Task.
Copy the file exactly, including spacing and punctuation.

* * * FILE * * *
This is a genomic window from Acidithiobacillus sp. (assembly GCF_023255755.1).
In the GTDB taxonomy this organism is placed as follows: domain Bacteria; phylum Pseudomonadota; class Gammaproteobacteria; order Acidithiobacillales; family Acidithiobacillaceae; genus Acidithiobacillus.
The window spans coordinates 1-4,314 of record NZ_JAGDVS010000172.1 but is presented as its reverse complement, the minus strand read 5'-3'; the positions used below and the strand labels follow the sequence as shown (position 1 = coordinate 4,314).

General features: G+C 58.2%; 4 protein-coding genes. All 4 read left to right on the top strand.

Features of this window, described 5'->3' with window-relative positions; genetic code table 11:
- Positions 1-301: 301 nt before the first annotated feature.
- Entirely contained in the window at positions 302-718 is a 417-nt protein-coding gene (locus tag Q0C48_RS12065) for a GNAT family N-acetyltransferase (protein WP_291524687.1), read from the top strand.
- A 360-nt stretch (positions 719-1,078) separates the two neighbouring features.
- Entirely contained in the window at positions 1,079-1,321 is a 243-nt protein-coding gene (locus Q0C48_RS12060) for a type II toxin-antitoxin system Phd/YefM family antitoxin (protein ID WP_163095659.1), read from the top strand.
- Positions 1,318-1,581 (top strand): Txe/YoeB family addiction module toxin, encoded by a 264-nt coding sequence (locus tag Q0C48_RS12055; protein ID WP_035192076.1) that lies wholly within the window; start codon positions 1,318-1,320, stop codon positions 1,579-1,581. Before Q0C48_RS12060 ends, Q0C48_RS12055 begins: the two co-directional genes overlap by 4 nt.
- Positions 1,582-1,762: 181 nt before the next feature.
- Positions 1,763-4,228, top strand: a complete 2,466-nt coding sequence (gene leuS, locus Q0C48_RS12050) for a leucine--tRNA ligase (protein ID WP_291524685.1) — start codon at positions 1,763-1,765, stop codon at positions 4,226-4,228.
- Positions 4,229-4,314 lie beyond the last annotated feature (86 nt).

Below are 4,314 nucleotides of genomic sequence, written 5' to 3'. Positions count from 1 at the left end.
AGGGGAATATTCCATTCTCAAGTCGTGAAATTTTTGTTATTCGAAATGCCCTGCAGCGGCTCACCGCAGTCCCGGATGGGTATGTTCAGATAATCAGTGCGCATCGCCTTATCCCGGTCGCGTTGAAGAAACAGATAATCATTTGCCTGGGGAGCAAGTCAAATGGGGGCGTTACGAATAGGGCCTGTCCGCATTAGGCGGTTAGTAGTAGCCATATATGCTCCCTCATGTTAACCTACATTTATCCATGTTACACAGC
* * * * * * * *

This is a genomic window from Acidithiobacillus sp. (assembly GCF_023255755.1).
In the GTDB taxonomy this organism is placed as follows: domain Bacteria; phylum Pseudomonadota; class Gammaproteobacteria; order Acidithiobacillales; family Acidithiobacillaceae; genus Acidithiobacillus.
The window spans coordinates 1-4,314 of record NZ_JAGDVS010000172.1 but is presented as its reverse complement, the minus strand read 5'-3'; the positions used below and the strand labels follow the sequence as shown (position 1 = coordinate 4,314).

General features: G+C 58.2%; 4 protein-coding genes. All 4 read left to right on the top strand.

Features of this window, described 5'->3' with window-relative positions; genetic code table 11:
- Positions 1-301: 301 nt before the first annotated feature.
- Entirely contained in the window at positions 302-718 is a 417-nt protein-coding gene (locus tag Q0C48_RS12065) for a GNAT family N-acetyltransferase (protein WP_291524687.1), read from the top strand.
- A 360-nt stretch (positions 719-1,078) separates the two neighbouring features.
- Entirely contained in the window at positions 1,079-1,321 is a 243-nt protein-coding gene (locus Q0C48_RS12060) for a type II toxin-antitoxin system Phd/YefM family antitoxin (protein ID WP_163095659.1), read from the top strand.
- Positions 1,318-1,581 (top strand): Txe/YoeB family addiction module toxin, encoded by a 264-nt coding sequence (locus tag Q0C48_RS12055; protein ID WP_035192076.1) that lies wholly within the window; start codon positions 1,318-1,320, stop codon positions 1,579-1,581. Before Q0C48_RS12060 ends, Q0C48_RS12055 begins: the two co-directional genes overlap by 4 nt.
- Positions 1,582-1,762: 181 nt before the next feature.
- Positions 1,763-4,228, top strand: a complete 2,466-nt coding sequence (gene leuS, locus Q0C48_RS12050) for a leucine--tRNA ligase (protein ID WP_291524685.1) — start codon at positions 1,763-1,765, stop codon at positions 4,226-4,228.
- Positions 4,229-4,314 lie beyond the last annotated feature (86 nt).

Below are 4,314 nucleotides of genomic sequence, written 5' to 3'. Positions count from 1 at the left end.
AGGGGAATATTCCATTCTCAAGTCGTGAAATTTTTGTTATTCGAAATGCCCTGCAGCGGCTCACCGCAGTCCCGGATGGGTATGTTCAGATAATCAGTGCGCATCGCCTTATCCCGGTCGCGTTGAAGAAACAGATAATCATTTGCCTGGGGAGCAAGTCAAATGGGGGCGTTACGAATAGGGCCTGTCCGCATTAGGCGGTTAGTAGTAGCCATATATGCTCCCTCATGTTAACCTACATTTATCCATGTTACACAGC